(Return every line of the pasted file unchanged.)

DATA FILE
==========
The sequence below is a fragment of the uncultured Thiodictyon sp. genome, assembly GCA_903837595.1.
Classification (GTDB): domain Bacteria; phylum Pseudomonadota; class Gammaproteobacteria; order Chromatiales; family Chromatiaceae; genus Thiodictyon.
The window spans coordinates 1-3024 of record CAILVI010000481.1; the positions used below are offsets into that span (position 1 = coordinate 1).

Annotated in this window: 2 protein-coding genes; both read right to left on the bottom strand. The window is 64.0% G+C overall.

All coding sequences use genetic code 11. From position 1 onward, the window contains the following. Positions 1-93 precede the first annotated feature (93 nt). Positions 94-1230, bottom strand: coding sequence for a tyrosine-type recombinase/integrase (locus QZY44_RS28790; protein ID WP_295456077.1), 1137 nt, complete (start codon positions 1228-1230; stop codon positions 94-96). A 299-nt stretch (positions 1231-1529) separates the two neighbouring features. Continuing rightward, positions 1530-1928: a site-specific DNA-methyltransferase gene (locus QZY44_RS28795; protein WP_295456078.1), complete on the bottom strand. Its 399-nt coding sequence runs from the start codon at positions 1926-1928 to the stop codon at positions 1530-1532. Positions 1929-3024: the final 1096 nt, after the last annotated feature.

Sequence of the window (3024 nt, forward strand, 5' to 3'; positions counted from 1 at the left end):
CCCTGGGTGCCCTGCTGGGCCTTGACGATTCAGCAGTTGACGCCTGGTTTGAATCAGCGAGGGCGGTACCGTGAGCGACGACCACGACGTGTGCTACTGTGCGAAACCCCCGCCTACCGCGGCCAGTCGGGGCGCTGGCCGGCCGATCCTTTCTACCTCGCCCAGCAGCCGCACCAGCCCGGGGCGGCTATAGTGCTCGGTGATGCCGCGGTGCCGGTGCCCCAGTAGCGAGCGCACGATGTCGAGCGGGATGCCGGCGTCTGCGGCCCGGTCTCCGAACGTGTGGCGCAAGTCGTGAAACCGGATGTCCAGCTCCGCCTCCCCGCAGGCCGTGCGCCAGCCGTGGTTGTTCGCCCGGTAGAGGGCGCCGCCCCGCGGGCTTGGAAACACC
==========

The sequence below is a fragment of the uncultured Thiodictyon sp. genome, assembly GCA_903837595.1.
Classification (GTDB): domain Bacteria; phylum Pseudomonadota; class Gammaproteobacteria; order Chromatiales; family Chromatiaceae; genus Thiodictyon.
The window spans coordinates 1-3024 of record CAILVI010000481.1; the positions used below are offsets into that span (position 1 = coordinate 1).

Annotated in this window: 2 protein-coding genes; both read right to left on the bottom strand. The window is 64.0% G+C overall.

All coding sequences use genetic code 11. From position 1 onward, the window contains the following. Positions 1-93 precede the first annotated feature (93 nt). Positions 94-1230, bottom strand: coding sequence for a tyrosine-type recombinase/integrase (locus QZY44_RS28790; protein ID WP_295456077.1), 1137 nt, complete (start codon positions 1228-1230; stop codon positions 94-96). A 299-nt stretch (positions 1231-1529) separates the two neighbouring features. Continuing rightward, positions 1530-1928: a site-specific DNA-methyltransferase gene (locus QZY44_RS28795; protein WP_295456078.1), complete on the bottom strand. Its 399-nt coding sequence runs from the start codon at positions 1926-1928 to the stop codon at positions 1530-1532. Positions 1929-3024: the final 1096 nt, after the last annotated feature.

Sequence of the window (3024 nt, forward strand, 5' to 3'; positions counted from 1 at the left end):
CCCTGGGTGCCCTGCTGGGCCTTGACGATTCAGCAGTTGACGCCTGGTTTGAATCAGCGAGGGCGGTACCGTGAGCGACGACCACGACGTGTGCTACTGTGCGAAACCCCCGCCTACCGCGGCCAGTCGGGGCGCTGGCCGGCCGATCCTTTCTACCTCGCCCAGCAGCCGCACCAGCCCGGGGCGGCTATAGTGCTCGGTGATGCCGCGGTGCCGGTGCCCCAGTAGCGAGCGCACGATGTCGAGCGGGATGCCGGCGTCTGCGGCCCGGTCTCCGAACGTGTGGCGCAAGTCGTGAAACCGGATGTCCAGCTCCGCCTCCCCGCAGGCCGTGCGCCAGCCGTGGTTGTTCGCCCGGTAGAGGGCGCCGCCCCGCGGGCTTGGAAACACC